Tonight I got invited to a free screening of a new A24 film called Lady Bird. Directed by Greta Gerwig and Cinematographed by Sam Levy, Ladybird is coming of age film starring Saoirse Ronan as Ladybird.
*****POSSIBLE SPOILERS AHEAD*****
Lady Bird struck me as a moments in time coming of age film. What this means is it's very character driven. The plot is not extremely apparent but you know it's there without the traditional rising and falling action, inciting incident and conclusion - which is much more how life really is; a buildup of moments that don't necessary feed into the other but nonetheless effect the next.
Set in 2002, we follow Christine, *eh hum* Ladybird through her experiences in Catholic school, being one of the youngest in her class, exploring her sexuality, discovering who she is as a person, as a woman, and as a Catholic in relation to her family and specifically her mother. Lady Bird gives me Real Women Have Curves directed by Josefina Lopez vibes without the explicit feminism. Ladybird is a girl boss who has no idea how truly badass she is.
The film opens with Ladybird and her mother in a hotel room and we find out that they had been on a college visit. On the way back, they bond over listening to a podcast story and then end up in a typical teenage girl versus mother argument. While this argument seemed familiar, it was just the surface of a deeply rooted broken mother and daughter relationship that was also rooted in love.
Ladybird also touches on a few contemporary socio-political issues... Affirmative action, 9/11, Big Brother, Feminism, etc. but I can go on all night about that so I'm going to either save that for another blog or revise this one on a later date!
When mom's are being, well, mom's we can't help but assume there's just an unspoken hate behind all of the "clean your room"s, "you're so ungrateful"s, and honest opinions but when we're teenagers we don't realize what our parents do and deal with behind the scenes. It's kind of like a film - Mom and dad are the producers and we're the directors and actors - we really get to do what we want and have fun but within specific increments of time and on a budget. When we don't is when shit hits the fan but most of the time, we're the ones who threw it up in the air. While we will never truly understand where our parents are coming from we can try to empathize with them. On the other hand, parents can be dramatic. They love to use the line "you don't think I was a teenager before?" while they truthfully forget themselves that they were a teenager, that they didn't listen to their parents, and that they wanted to make their own mistakes instead of being told not what to do when they were our age. I think parents and teenagers both have a lot to learn and take from Ladybird which shows how easy it is to miss important moments of your kids or parents lives just because of a petty fight.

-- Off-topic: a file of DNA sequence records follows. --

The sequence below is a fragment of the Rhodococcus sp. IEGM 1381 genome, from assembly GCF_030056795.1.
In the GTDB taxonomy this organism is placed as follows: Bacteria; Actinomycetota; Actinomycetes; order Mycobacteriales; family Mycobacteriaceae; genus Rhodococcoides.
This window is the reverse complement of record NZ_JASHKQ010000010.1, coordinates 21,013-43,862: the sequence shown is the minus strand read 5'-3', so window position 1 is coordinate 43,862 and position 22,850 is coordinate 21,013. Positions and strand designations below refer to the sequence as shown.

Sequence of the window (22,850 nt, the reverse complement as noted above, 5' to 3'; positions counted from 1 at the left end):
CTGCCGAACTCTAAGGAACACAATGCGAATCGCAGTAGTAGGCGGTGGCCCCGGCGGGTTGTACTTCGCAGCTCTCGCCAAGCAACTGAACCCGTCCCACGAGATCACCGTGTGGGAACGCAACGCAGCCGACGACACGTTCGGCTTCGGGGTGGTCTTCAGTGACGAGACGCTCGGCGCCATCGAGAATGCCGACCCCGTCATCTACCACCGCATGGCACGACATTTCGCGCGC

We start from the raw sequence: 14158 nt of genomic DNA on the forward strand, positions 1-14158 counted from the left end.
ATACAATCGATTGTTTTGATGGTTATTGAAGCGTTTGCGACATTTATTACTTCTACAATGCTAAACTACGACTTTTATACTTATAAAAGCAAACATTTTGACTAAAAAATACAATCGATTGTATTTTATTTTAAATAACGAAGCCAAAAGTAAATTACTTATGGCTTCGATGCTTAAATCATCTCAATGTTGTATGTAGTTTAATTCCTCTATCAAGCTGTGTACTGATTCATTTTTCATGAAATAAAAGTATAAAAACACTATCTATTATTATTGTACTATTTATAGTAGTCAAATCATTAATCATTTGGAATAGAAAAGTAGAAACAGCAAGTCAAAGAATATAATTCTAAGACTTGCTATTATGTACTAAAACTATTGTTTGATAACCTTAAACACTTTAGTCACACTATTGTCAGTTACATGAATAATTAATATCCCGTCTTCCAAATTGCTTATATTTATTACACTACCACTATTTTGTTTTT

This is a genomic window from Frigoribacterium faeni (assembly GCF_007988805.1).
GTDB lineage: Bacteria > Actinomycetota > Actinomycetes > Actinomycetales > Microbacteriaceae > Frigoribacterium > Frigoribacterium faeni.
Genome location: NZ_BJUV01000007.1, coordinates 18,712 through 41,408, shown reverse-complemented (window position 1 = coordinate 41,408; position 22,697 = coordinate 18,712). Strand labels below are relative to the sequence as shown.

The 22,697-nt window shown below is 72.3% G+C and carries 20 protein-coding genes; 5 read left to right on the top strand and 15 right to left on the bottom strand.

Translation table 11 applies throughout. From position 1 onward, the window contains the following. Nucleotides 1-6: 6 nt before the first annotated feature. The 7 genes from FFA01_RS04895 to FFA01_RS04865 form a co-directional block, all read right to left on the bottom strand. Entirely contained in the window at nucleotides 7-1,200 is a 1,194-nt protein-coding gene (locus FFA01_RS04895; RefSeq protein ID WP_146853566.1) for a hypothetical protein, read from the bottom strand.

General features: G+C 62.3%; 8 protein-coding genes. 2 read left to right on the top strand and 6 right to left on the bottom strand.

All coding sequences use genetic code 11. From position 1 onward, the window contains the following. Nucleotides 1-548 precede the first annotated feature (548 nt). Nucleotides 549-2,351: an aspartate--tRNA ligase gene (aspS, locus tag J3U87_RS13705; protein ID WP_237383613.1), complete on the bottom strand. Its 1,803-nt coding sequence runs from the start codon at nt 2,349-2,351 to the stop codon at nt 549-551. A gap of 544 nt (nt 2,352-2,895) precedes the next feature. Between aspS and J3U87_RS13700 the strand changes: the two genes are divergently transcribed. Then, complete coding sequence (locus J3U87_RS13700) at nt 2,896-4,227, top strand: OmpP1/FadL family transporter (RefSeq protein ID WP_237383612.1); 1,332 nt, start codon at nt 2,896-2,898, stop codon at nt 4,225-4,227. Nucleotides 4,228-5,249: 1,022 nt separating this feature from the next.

In terms of sexuality, Lady Bird gives us realistic girl-talk between Ladybird and her best friend, Julie. Most films keep girl talk "clean" which is just really not how girls talk. Ladybird and Julie talk a lot about sex because THAT'S WHAT TEENAGERS DO, NOT JUST BOYS AND THAT'S OKAY. Anyway, Ladybird even goes as far as saying that she loves dry humping more than actual sex - which from the looks of her experience I totally get. We also get a glimpse of the homosexuality in Ladybird. Ladybird and Julie walk-in on Ladybird's boyfriend at the time, Danny, making out with another boy in the bathroom which was an apparent end to their relationship. While some may see the grudge Ladybird had against him as homophobic, she truly was just upset about being cheated on and lied to. In reconciliation, Danny showed up at her job where he begged her not to tell anyone and she comforted him while he sobbed on her shoulder.
Sexuality in any sense is still such a taboo topic outside of hyper feminist and LGBT+ circles. Why? The easy answer to that is that active feminists and LGBT+ people are already labeled as sexual deviants but honestly if being a sexual deviant means loving and living your sexuality then why doesn't everyone want to be? We all feel urges and if they're there how is it anything BUT natural and why would you want to stop them if, and only if, they aren't hurting anyone? Just a thought.
Lady Bird ends with something most college students know all too well. When it's a Sunday and you know that you should be doing homework or something else important but you sit back and realize that you truly miss your parents so you give them a call... and they don't answer. I think that's when you really realize you're an adult now and you're actually on your own, of course most of us still have our parents helping us out but you are on your own and it's both saddening and empowering.
Ladybird is a breathe of fresh air and a break from the typical Hollywood motion pictures we've been seeing lately.
It struck every single chord.
I highly suggest you go out to see Lady Bird to support these amazing filmmakers and I hope to create film(s) that affect others the very same way that Lady Bird affected me tonight.
Thank you, Greta Gerwig for sharing this story with us.
Each day we get on average 23 hours, 53 minutes, and 4 seconds to make it something we're proud of.